Symptoms of heart failure include:

  • breathlessness
  • tiredness (fatigue)
  • swelling in your arms and legs due to a build-up of fluid

Heart failure can be treated with a combination of medicines and, in some cases, surgery.

Find out more about treating heart failure.

Cardiogenic shock

Cardiogenic shock is similar to heart failure, but more serious. It develops when the heart muscle has been damaged so extensively it can no longer pump enough blood to maintain many of the body's functions.

Symptoms include:

  • mental confusion
  • cold hands and feet
  • a decreased need to pee or not peeing at all
  • rapid heartbeat and breathing
  • pale skin
  • difficulty breathing

A type of medicine called vasopressors (or inotropes) may be used. Vasopressors help squeeze (constrict) the blood vessels, which increases blood pressure and improves blood circulation.

Once the initial symptoms of cardiogenic shock have been stabilised, surgery may be required to improve the functioning of the heart. This may include percutaneous coronary intervention (PCI), alongside the insertion of a small pump, known as an intra-aortic balloon pump. This can help improve the flow of blood from the heart.

Another option is a coronary artery bypass graft (where a blood vessel from another part of your body is used to bypass any blockage).

Heart rupture

A heart rupture is an extremely serious but relatively uncommon complication of a heart attack where the heart's muscles, walls or valves split apart (rupture).

It can happen if the heart is significantly damaged during a heart attack and usually happens 1 to 5 days afterwards.

Symptoms are the same as those of cardiogenic shock. Open heart surgery is usually required to repair the damage.

The outlook for people who have a heart rupture is poor; it's estimated that 1 in 2 people die within 5 days of the rupture occurring.

Page last reviewed: 28 November 2019
Next review due: 28 November 2022

Making lifestyle changes is the most effective way to prevent having a heart attack (or having another heart attack).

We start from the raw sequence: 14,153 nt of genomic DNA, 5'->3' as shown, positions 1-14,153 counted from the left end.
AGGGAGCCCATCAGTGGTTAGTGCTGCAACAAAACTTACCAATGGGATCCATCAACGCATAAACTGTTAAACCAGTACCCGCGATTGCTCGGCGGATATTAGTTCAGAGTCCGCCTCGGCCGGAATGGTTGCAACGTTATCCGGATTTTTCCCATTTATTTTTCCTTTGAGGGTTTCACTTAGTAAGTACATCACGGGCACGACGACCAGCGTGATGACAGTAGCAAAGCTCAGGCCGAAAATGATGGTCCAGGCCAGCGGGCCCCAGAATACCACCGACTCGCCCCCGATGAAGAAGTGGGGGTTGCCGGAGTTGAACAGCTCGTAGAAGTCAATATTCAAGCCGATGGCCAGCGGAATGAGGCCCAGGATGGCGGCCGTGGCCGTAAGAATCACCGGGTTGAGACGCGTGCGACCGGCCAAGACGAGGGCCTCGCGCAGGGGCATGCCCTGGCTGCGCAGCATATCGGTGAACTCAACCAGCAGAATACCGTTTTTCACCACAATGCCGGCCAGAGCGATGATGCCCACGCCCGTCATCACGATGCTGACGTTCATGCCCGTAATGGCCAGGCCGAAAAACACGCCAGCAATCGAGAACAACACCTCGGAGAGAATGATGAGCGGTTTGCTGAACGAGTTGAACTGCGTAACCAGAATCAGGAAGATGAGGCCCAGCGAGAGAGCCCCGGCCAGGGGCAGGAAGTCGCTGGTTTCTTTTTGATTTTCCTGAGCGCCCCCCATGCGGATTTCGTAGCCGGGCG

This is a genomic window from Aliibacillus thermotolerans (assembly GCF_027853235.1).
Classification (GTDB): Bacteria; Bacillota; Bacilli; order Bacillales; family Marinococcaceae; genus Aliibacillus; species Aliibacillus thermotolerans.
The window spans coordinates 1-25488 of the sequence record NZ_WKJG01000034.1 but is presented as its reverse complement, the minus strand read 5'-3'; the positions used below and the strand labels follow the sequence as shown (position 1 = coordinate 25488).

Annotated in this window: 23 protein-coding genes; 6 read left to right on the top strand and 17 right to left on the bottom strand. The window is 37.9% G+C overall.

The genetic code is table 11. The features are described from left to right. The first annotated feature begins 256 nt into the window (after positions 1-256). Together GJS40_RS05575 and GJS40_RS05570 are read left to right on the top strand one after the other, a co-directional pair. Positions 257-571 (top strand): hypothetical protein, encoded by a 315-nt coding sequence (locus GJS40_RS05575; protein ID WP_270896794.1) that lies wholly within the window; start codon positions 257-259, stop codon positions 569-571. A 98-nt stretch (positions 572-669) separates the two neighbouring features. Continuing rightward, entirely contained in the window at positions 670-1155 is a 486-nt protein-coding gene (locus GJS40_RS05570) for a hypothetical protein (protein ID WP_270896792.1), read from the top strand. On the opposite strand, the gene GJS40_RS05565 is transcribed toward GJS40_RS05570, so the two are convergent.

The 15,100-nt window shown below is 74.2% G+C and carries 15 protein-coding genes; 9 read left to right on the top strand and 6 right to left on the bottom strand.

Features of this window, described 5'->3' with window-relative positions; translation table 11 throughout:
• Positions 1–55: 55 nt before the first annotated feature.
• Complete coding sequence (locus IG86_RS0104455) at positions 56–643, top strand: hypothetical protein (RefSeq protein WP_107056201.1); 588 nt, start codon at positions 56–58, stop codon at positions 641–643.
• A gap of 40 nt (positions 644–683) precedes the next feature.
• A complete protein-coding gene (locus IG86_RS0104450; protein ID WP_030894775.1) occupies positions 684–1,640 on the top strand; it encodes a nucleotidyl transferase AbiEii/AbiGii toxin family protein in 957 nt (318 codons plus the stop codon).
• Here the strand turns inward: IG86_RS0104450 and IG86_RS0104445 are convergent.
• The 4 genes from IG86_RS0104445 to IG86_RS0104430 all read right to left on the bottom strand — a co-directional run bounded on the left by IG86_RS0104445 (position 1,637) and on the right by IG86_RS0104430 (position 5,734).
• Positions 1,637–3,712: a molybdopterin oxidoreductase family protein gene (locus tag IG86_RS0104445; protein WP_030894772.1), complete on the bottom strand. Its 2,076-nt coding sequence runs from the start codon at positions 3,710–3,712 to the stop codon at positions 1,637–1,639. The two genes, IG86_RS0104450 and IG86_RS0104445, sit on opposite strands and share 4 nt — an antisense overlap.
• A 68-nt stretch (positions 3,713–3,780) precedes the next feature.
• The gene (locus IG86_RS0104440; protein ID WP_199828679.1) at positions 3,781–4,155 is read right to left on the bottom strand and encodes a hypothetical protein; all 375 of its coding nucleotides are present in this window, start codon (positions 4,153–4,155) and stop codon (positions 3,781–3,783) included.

There are 3 main steps you can take to help prevent a heart attack (as well as stroke):

  • eat a healthy, balanced diet
  • do not smoke
  • try to keep your blood pressure at a healthy level

A healthy diet

Eating an unhealthy diet that is high in fat will make hardening of the arteries (atherosclerosis) worse and increase your risk of a heart attack.

Continuing to eat high-fat foods will cause more fatty plaques to build up in your arteries. This is because fatty foods contain an unhealthy type of cholesterol.

There are 2 main types of cholesterol:

  • low-density lipoprotein (LDL) – this is mostly made up of fat plus a small amount of protein; this type of cholesterol can block your arteries, so it is often known as "bad cholesterol"
  • high-density lipoprotein (HDL) – this is mostly made up of protein plus a small amount of fat; this type of cholesterol can reduce deposits in your arteries, so is often known as "good cholesterol"

There are also 2 types of fat – saturated and unsaturated. Avoid foods containing high levels of saturated fat, as they increase levels of LDL cholesterol in your blood.

Foods high in saturated fat include:

  • pies
  • fried foods
  • sausages and fatty cuts of meat
  • butter
  • ghee (a type of butter often used in Indian cooking)
  • lard
  • cream
  • hard cheese
  • cakes and biscuits
  • foods that contain coconut or palm oil

You should aim to follow a Mediterranean-style diet. This means eating more bread, fruit, vegetables and fish, and less meat.

Replace butter and cheese with products based on vegetable and plant oil, such as olive oil.

Oily fish, such as herring, sardines and salmon, can form part of a Mediterranean-style diet, but there's no need to eat this type of fish specifically to try to prevent another heart attack.

Also, taking omega-3 fatty acid supplements, or eating foods fortified with omega-3 fatty acids, has not been found to help prevent another heart attack.